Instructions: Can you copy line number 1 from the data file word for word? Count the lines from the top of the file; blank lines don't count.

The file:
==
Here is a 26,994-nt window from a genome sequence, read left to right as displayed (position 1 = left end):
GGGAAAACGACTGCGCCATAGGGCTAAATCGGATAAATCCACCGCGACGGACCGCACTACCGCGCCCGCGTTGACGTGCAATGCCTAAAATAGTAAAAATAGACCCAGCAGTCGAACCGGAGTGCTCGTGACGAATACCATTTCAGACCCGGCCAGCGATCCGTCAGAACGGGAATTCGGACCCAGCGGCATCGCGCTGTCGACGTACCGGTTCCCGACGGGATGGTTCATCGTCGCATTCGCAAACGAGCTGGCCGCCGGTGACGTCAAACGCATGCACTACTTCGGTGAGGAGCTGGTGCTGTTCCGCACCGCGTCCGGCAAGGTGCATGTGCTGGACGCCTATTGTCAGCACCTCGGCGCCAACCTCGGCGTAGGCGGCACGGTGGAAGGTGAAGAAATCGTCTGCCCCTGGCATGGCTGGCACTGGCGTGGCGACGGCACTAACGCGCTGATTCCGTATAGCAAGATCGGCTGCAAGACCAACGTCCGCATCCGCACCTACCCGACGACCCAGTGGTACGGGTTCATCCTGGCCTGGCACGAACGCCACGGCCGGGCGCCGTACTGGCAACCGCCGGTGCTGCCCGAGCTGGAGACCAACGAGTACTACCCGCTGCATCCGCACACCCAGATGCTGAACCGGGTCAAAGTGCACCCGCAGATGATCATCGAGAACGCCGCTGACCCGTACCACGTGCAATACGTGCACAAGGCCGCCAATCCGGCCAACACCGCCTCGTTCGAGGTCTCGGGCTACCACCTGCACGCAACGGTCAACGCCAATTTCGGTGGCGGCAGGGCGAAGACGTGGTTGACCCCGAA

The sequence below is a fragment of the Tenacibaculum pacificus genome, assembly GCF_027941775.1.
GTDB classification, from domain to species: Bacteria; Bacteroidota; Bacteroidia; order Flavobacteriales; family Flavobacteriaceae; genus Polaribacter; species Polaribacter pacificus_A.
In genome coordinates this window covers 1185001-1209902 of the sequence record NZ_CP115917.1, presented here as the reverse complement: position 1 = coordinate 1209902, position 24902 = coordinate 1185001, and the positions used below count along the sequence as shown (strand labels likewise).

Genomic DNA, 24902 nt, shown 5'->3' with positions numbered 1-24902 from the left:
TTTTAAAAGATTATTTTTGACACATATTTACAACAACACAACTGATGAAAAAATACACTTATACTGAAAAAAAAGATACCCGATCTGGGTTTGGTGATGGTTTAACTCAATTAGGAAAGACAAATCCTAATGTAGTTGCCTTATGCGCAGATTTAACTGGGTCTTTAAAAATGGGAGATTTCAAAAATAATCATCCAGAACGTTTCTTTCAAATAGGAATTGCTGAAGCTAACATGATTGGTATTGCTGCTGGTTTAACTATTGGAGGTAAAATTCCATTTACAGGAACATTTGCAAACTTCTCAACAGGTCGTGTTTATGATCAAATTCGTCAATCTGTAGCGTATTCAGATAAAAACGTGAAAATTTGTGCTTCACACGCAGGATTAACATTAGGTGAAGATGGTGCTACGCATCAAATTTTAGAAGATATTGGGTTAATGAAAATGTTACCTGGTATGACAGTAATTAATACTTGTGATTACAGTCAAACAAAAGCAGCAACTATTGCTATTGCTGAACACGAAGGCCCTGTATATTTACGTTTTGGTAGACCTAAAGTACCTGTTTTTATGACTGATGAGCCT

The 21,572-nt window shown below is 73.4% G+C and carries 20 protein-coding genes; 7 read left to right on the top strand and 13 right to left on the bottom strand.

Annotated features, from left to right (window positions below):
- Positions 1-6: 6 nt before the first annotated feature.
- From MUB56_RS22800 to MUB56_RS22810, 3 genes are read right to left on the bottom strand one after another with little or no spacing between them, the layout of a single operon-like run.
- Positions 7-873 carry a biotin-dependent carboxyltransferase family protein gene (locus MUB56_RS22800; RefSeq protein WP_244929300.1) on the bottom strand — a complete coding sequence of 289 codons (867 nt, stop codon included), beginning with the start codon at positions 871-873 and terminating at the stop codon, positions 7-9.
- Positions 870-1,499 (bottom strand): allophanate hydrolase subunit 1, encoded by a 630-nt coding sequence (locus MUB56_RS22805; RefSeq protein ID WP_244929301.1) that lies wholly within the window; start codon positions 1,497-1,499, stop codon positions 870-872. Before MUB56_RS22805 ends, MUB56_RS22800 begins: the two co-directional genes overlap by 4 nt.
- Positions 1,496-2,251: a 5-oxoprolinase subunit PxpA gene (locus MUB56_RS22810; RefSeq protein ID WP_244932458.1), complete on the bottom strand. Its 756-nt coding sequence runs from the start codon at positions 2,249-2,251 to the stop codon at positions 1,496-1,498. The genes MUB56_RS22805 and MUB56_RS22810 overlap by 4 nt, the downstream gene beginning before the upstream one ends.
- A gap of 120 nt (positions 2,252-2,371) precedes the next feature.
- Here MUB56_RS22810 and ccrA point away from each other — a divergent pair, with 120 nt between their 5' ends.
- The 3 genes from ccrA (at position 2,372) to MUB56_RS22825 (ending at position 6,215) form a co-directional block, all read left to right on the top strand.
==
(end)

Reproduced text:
Here is a 26,994-nt window from a genome sequence, read left to right as displayed (position 1 = left end):